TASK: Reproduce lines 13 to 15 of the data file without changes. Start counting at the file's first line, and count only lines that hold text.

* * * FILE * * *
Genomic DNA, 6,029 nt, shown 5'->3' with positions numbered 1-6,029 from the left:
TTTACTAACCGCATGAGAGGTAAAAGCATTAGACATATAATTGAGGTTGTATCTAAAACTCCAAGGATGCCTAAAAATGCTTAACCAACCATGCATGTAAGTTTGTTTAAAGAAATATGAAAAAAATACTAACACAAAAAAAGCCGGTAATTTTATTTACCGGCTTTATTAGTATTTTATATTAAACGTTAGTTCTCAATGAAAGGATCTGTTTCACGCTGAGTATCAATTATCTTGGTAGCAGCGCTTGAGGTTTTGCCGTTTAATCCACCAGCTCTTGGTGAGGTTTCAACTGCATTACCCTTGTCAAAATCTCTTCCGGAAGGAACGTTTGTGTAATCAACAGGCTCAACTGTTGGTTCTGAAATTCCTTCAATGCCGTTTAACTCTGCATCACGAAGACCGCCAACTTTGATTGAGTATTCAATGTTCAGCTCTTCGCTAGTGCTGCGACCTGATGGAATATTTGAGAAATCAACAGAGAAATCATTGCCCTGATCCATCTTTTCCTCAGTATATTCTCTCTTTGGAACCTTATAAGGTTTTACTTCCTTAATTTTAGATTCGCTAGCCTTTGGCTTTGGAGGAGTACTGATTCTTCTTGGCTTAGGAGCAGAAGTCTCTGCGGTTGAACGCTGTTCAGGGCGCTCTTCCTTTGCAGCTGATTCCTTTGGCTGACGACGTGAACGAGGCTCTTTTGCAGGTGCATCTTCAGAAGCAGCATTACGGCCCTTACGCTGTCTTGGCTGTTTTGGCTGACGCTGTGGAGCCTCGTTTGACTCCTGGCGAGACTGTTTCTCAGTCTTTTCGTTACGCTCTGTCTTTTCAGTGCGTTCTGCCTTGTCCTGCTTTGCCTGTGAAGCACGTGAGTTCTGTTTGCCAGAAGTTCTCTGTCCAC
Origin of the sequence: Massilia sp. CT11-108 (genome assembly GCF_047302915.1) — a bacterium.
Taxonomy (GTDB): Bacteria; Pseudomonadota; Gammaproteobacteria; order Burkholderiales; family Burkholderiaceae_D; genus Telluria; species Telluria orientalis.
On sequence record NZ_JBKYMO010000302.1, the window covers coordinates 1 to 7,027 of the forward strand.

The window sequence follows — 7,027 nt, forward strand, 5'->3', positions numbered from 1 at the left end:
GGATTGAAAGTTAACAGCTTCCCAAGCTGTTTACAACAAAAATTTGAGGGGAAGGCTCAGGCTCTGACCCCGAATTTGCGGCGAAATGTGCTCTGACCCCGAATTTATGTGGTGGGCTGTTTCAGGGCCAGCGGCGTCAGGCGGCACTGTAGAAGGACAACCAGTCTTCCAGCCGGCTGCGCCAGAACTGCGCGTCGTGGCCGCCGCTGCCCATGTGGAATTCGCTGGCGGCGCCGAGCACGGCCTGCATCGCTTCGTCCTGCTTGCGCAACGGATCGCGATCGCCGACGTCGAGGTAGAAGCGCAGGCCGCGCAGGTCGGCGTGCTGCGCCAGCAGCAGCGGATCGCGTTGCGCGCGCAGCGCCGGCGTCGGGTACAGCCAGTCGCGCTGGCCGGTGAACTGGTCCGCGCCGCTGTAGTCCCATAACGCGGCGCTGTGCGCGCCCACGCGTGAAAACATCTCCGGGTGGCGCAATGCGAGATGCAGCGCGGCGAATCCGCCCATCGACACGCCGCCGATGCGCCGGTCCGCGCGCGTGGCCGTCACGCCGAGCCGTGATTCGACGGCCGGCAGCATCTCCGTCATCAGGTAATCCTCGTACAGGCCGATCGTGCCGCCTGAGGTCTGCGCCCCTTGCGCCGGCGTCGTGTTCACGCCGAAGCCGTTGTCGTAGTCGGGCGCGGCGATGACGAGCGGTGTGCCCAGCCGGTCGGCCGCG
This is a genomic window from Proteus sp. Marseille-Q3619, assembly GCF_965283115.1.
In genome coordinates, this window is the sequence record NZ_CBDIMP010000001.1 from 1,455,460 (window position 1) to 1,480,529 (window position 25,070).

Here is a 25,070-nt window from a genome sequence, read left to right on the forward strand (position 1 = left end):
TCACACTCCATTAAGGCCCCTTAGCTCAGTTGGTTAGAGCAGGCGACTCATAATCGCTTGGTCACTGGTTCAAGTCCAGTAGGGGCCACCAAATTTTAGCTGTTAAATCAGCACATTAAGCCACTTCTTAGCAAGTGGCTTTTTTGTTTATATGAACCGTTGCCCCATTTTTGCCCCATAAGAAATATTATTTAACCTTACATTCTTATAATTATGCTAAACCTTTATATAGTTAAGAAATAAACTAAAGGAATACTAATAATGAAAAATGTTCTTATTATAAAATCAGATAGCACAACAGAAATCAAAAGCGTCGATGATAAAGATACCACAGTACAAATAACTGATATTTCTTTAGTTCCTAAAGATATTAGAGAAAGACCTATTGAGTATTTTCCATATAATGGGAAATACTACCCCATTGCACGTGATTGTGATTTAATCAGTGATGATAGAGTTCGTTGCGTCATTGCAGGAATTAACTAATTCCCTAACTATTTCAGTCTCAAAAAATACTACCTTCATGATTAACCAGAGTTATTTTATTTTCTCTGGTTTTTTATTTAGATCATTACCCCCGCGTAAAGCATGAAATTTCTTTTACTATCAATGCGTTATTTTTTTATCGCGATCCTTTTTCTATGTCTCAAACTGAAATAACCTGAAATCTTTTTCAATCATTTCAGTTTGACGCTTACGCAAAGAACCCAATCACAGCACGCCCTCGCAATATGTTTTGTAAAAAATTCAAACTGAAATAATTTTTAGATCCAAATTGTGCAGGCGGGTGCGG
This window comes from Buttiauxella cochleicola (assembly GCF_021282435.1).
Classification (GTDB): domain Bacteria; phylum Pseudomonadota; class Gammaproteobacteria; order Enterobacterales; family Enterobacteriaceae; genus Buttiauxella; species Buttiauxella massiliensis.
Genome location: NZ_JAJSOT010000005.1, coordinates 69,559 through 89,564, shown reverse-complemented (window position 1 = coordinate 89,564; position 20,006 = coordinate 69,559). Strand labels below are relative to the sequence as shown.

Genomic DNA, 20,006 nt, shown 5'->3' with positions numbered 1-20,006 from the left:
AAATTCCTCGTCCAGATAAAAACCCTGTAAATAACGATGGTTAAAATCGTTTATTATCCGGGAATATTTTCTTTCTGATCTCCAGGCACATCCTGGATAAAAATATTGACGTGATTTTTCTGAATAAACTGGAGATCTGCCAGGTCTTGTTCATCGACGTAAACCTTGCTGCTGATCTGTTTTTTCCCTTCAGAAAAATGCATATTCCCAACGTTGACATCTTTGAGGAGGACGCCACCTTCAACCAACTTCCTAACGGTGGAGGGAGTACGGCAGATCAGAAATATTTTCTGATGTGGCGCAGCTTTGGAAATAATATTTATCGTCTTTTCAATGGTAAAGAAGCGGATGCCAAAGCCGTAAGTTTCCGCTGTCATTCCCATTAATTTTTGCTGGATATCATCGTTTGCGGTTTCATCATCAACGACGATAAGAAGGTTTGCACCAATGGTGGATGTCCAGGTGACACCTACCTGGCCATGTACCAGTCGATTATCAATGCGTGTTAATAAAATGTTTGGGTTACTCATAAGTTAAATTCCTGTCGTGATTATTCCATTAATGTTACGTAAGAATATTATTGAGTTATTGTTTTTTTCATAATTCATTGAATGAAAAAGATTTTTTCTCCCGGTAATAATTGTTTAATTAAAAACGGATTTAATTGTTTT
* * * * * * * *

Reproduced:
Classification (GTDB): domain Bacteria; phylum Pseudomonadota; class Gammaproteobacteria; order Enterobacterales; family Enterobacteriaceae; genus Buttiauxella; species Buttiauxella massiliensis.
Genome location: NZ_JAJSOT010000005.1, coordinates 69,559 through 89,564, shown reverse-complemented (window position 1 = coordinate 89,564; position 20,006 = coordinate 69,559). Strand labels below are relative to the sequence as shown.

Genomic DNA, 20,006 nt, shown 5'->3' with positions numbered 1-20,006 from the left: